Urban Growth

Dernière mise à jour le 6 septembre 2019

In 2008, a new global milestone was reached: the world’s urban population exceeded that of rural areas. In other words, since 2008, one human being out of two lives in a city.

At the global level, there have been two successive waves of urbanization.
(Source: Julien Damon, “Urbanisation planétaire, villes et modes de vie urbain,” Vivre en Ville, Observatoire mondial des modes de vie urbains, Presses Universitaires de France (2008).

  • The first wave occurred between 1750 and 1950 primarily in so-called developed countries, namely Europe and North America. The percentage of urban inhabitants grew from 10% to 52% of the total population in these regions. Urbanization was tied to industrialization and the first wave of the globalization of goods and capital flows. This wave was characterized by increased urban dynamism, including new and typically urban challenges (or scourges), as well as social and sanitary progress.
  • The second wave is now underway in what are commonly known as developing countries, primarily Africa and Asia. Between 1950 and 2030, the urban population in these territories will grow from 18% to 56%. This second wave is much larger than the first and is part of the “second” stage of globalization. Nation-states now face competition from recently-emerged megacities, which operate through networks. In these megacities, power and resources are detached from territory. Current and emergent megacities are for the most part located in developing countries.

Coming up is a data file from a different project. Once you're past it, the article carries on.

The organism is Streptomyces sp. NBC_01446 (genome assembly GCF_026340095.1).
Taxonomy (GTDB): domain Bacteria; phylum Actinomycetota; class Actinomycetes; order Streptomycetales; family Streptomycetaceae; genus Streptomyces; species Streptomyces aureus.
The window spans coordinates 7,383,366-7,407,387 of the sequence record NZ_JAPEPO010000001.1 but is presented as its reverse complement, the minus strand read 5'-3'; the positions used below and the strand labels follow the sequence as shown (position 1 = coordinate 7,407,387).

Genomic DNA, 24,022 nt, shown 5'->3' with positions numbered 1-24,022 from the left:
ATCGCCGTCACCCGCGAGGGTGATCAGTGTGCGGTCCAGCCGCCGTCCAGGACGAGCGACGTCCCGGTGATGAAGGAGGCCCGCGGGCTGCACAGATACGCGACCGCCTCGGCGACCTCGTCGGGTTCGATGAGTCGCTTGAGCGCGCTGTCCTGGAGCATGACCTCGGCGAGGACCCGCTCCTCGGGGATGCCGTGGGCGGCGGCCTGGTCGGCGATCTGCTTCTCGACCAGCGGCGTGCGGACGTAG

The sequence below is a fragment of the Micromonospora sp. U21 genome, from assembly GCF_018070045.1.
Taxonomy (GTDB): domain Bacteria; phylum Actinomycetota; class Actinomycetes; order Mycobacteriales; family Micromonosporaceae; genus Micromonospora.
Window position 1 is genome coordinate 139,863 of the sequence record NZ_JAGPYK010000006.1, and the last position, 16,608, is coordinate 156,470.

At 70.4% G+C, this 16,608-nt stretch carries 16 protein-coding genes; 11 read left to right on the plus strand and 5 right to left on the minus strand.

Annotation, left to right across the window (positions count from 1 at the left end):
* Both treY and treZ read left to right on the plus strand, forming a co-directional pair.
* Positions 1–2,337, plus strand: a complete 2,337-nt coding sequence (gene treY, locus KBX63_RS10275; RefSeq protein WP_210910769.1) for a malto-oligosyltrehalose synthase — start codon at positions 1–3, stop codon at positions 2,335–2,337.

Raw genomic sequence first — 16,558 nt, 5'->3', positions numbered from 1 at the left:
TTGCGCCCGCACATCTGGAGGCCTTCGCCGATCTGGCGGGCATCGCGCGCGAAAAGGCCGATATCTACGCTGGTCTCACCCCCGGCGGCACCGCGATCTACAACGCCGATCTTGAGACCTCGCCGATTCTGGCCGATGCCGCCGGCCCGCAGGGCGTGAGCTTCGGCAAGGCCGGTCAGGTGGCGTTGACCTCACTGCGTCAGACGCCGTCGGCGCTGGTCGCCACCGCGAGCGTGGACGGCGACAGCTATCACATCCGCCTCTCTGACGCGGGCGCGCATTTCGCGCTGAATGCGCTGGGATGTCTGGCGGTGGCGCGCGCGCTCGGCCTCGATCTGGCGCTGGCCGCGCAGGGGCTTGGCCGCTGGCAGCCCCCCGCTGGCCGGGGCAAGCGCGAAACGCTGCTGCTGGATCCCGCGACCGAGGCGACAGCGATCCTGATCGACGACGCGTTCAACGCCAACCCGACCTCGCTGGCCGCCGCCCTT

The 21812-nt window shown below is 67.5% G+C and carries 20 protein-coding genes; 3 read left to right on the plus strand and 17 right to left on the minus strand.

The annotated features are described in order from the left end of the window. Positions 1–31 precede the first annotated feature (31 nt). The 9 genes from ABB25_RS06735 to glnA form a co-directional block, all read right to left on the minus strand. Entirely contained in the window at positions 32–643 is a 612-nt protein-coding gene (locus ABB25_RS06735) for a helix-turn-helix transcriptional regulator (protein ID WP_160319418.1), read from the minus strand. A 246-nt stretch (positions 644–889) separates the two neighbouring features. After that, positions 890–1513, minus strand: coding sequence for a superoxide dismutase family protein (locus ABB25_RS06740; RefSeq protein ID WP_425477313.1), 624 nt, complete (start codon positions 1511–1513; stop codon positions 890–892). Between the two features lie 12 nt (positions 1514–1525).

Further reading: The Observatory of Modes of Urban Life,

Stages of Urban Growth

This theoretical discussion is drawn from the book, L’école de Chicago, naissance de l’écologie urbaine (The Chicago School: The Birth of Urban Ecology and is based on the work of the American sociologist Ernest W. Burgess.


Cities tend to fuse together, forming one large city. Within this large city, each of the older cities preserves its high-density core. These are then connected to one another by former suburbs, which are gradually supplemented with office buildings. There are around thirty or forty of these large cities or “vast urban aggregates,” each with more than a million inhabitants (while a century ago, there were only two).

Such aggregations create new social and geographic problems. In Europe and the United States, this trend towards expansion has been referred to as a city’s “metropolitan area,” which extends beyond its political boundaries.


Burgess presents an idea type of the trend whereby cities expand by branching out from their business centers.

  • The loop: City centerand business center.
  • The transition zone: the area surrounding the [[definitions:c:city_center|city center]], where one usually finds a transition area, which gradually becomes the home to business and light industry.
  • Working-class housing zones: zones inhabited by workers who fled deteriorating areas (zone 2) but who do not want to live too far from work.
  • Residential zones: luxury buildings and closed, well-regulated neighborhoods.
  • Suburban zones: suburban areas or satellite cities located between 30 and 60 minutes from the loop.

File translated by Michael C. Behrent – Assistant Professor – Department of History – Appalachian State University – Boone, NC  28608